The NAFLD Database is a prospective, observational registry of subjects with known or suspected NAFLD, which includes children 2-17 years. The NAFLD Database studies have Institutional Review Board approval at each of the Clinical Centers participating in the NASH CRN (appendix). Written consent was obtained from a parent or guardian and written assent obtained from all children 8 years and older prior to participation. Participants were eligible for inclusion in this diet study if they had baseline clinical data collected within 6 months of liver biopsy (most were assessed within 2 months) and their liver biopsy specimens had undergone masked central review and scoring by the Pathology Committee of the NASH CRN by November 2007 (Table 1). Because liver biopsy was an inclusion criteria into the study, baseline clinical data including diet information was collected after the liver biopsy and diagnosis of NAFLD.
Demographic data were obtained via structured interview and questionnaires. Height, weight, waist and hip measurements were taken in duplicate while standing and wearing light clothing. Height and weight were measured without shoes to the nearest 0.1cm and 0.1kg, respectively. BMI was calculated as weight (kg) divided by height (m) squared. BMI percentile was determined according to age and gender based on data from the Centers for Disease Control and Prevention and converted to a z-score for comparison.
Diet information was collected using the complete Block Brief questionnaire. This questionnaire includes 77 food items and was developed from the NHANES 1999-2002 dietary recall data. Individual portion size is asked, and pictures are provided improving quantification of nutrient intake and allowing detailed comparisons of diet and histopathology. Sugar sweetened beverage per week information was compiled by totaling the “glasses or cans” per year reported for fruit juices, Kool Aid® and similar drinks, fruit punches, and soda and dividing by 52 weeks. We chose to include 100% fruit juice because juices contain large amounts of fructose, a sugar known to induce fatty liver in animal models(7). Fasting whole blood samples were obtained by venipuncture following overnight fast of more than 12 hours and processed for plasma and serum within 2 hours. Each clinical center performed reported laboratory assays on site.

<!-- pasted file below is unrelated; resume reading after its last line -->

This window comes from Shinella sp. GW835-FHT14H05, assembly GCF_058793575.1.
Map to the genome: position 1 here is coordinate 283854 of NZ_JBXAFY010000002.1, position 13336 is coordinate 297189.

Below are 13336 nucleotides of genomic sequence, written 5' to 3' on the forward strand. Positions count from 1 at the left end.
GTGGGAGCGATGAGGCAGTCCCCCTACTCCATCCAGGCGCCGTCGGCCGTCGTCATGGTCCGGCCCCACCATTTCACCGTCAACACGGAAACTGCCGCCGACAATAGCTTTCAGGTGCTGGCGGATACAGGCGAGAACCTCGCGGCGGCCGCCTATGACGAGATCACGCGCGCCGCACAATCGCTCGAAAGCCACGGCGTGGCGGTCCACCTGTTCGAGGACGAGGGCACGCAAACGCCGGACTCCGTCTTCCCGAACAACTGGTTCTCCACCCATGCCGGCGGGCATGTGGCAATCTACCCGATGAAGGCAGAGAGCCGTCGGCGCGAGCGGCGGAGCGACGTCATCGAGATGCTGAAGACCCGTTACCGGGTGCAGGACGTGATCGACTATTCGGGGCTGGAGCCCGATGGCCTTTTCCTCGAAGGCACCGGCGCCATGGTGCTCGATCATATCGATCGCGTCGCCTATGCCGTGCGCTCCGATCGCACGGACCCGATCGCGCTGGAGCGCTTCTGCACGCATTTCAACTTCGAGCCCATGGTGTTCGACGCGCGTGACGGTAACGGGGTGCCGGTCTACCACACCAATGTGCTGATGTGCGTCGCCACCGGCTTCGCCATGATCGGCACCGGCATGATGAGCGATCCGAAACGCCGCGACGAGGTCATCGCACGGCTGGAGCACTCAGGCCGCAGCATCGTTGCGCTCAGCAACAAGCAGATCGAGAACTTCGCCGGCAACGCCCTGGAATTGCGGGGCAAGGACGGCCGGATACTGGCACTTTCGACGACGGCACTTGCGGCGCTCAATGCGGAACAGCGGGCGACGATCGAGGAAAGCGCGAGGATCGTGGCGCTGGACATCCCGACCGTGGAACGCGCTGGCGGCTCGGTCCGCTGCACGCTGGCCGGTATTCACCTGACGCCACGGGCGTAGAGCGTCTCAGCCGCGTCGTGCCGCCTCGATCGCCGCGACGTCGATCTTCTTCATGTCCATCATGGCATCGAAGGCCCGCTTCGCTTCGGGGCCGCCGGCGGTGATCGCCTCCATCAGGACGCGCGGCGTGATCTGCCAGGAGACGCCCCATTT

Biopsies were evaluated for NAFLD features according to the validated histological scoring system for the NASH CRN(8): Steatosis [grade 0 (<5% macrovesicular fat), grade 1 (5-33%), grade 2 (34-66%), grade 3(>66%)], portal inflammation (grade 0-2), lobular inflammation (grade none, <2, 2-4 and >4) and ballooning degeneration (none, few and many). A NAFLD activity score (NAS) was tabulated by summing scores for steatosis, lobular inflammation, and ballooning degeneration (score range 1-7). For analyses, cases with low NAS (range 1-3) were compared to those with high scores (range 4-8). A diagnostic categorization was also determined for each case: “Not NASH”, “Borderline zone 3”, “Borderline zone 1”, or “Definite NASH”(8). “Definite NASH” unequivocally fulfills previously defined criteria for steatohepatitis, while the category of “Not NASH” encompasses cases of NAFLD in which the changes are so mild or non-specific that more specific classification cannot be made. The borderline zone 1 designation resembles a pattern of steatosis with predominant portal inflammation and portal fibrosis, without significant lobular inflammation or perisinusoidal fibrosis. This pattern is similar to, but not identical to that described previously in children as “type 2 NASH”(9).
Analyses included children 6-17 years of age at enrollment. Unadjusted comparisons of characteristics by steatohepatitis status, NAS, steatosis grade, lobular inflammation and ballooning were conducted using either Wilcoxon rank sum tests and Kruskal-Wallis tests (categorical variables), or Fisher's exact tests (measured variables). The medians of selected variables are presented with the first and third quartile to demonstrate distribution. Additional comparisons of steatohepatitis status limited to the “Not NASH” and “Definite NASH” groups were also conducted.